Tuesday, March 24, 2009


*not meant to offend or spark debate about the Catholic church, just my thoughts and where my heart is at this time*

I've gone to church all of my life, from two weeks of age. I was baptized and married in the Catholic church and have joined many services: lecturer, communion minister, youth group mentor, choir and pantry pals (stocking a local soup kitchen). I've never really questioned my religion and at times have been very prideful of it. It is the longest standing Christian religion, the first actually, with St Peter as the first Pope and buried underneath the Vatican. How cool is that?? I still would LOVE to go there!! *hint hint - I need more pics Liz!* With such a long history comes "dark days" as I have called them. Our country is only a little over 400 yrs old to the European nations and only about 250 years standing on it's own...and don't get me going on how corrupt politics over here are already. So, for a religion being 2000 years old...I don't think a few hitches in the middle ages is too bad.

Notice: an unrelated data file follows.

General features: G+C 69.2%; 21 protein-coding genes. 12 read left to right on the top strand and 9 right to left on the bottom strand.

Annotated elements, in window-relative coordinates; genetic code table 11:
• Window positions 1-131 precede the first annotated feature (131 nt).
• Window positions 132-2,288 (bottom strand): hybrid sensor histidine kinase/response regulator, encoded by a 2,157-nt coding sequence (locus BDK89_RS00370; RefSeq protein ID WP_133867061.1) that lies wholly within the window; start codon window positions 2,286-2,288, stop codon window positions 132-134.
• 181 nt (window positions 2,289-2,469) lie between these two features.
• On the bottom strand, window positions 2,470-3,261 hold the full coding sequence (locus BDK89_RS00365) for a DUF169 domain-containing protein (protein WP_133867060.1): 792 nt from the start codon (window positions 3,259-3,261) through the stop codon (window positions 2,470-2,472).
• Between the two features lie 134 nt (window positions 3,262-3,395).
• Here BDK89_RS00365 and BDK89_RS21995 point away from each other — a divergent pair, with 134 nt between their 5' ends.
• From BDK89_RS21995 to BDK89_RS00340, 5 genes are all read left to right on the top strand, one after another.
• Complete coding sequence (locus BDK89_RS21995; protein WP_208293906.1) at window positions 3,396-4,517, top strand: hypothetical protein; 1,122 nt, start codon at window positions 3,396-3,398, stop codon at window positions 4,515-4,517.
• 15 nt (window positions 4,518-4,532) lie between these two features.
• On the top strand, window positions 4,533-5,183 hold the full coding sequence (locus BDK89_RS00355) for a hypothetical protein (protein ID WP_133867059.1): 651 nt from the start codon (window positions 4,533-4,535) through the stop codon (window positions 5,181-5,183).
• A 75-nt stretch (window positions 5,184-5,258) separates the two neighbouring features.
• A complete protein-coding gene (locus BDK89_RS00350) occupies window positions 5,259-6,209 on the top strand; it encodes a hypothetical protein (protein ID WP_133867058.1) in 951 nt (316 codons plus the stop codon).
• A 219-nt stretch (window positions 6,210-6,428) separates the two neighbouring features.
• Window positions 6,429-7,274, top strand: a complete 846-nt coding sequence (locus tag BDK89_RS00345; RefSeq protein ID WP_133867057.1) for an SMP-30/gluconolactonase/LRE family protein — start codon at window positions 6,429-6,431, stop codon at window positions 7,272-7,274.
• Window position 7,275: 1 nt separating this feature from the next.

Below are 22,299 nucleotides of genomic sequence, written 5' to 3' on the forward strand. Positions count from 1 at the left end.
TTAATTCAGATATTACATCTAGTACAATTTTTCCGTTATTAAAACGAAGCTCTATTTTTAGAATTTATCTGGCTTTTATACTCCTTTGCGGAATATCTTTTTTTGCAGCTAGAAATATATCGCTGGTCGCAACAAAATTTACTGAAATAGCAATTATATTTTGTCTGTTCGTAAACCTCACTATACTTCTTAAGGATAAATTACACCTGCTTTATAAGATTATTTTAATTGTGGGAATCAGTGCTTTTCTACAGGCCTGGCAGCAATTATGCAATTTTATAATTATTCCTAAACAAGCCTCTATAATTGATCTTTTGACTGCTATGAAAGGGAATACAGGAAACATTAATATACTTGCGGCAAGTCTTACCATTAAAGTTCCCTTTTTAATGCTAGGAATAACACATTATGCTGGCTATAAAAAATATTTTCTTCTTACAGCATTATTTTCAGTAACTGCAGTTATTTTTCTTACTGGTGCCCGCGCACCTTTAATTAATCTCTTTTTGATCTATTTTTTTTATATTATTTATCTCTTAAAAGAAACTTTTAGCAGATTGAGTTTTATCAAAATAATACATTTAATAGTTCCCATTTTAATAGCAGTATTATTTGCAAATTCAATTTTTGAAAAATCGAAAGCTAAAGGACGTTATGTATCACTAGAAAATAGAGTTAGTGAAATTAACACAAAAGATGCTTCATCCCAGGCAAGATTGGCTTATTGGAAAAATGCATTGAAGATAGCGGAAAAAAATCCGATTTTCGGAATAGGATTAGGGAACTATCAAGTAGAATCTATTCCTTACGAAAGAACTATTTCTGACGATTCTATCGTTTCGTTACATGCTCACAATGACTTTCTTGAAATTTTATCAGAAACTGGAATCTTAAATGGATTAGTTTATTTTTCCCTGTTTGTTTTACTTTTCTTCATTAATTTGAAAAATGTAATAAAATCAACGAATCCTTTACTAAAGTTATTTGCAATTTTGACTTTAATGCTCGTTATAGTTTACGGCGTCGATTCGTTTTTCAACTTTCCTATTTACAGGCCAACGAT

Lately, I've just been calling myself Christian when someone asked me my affliation. Ian DESPISES denominations and refuses to pick any, only calling himself Christian too. When William came into our lives, we kind of fell away from the church we were members of. We attended the smaller Catholic church in downtown Wilmington, St Mary's Basillica. It was BEAUTIFUL! And I liked the smaller communtity compared to the much more crowded Catholic church on the other side of town. But it didn't have air condition, it was a much older church...and with a new baby and no air circulation...ugh! It became convenient to not go. Once William got a little older, we did go, but only when it worked with nap times...didn't want to subject everyone else to tiredness induced tantrums. Yes, there is a nursery, but what's the point of going to church as a family...if your family isn't together? My brother and I always sat with my parents...with a coloring book and cheerios in hand. :)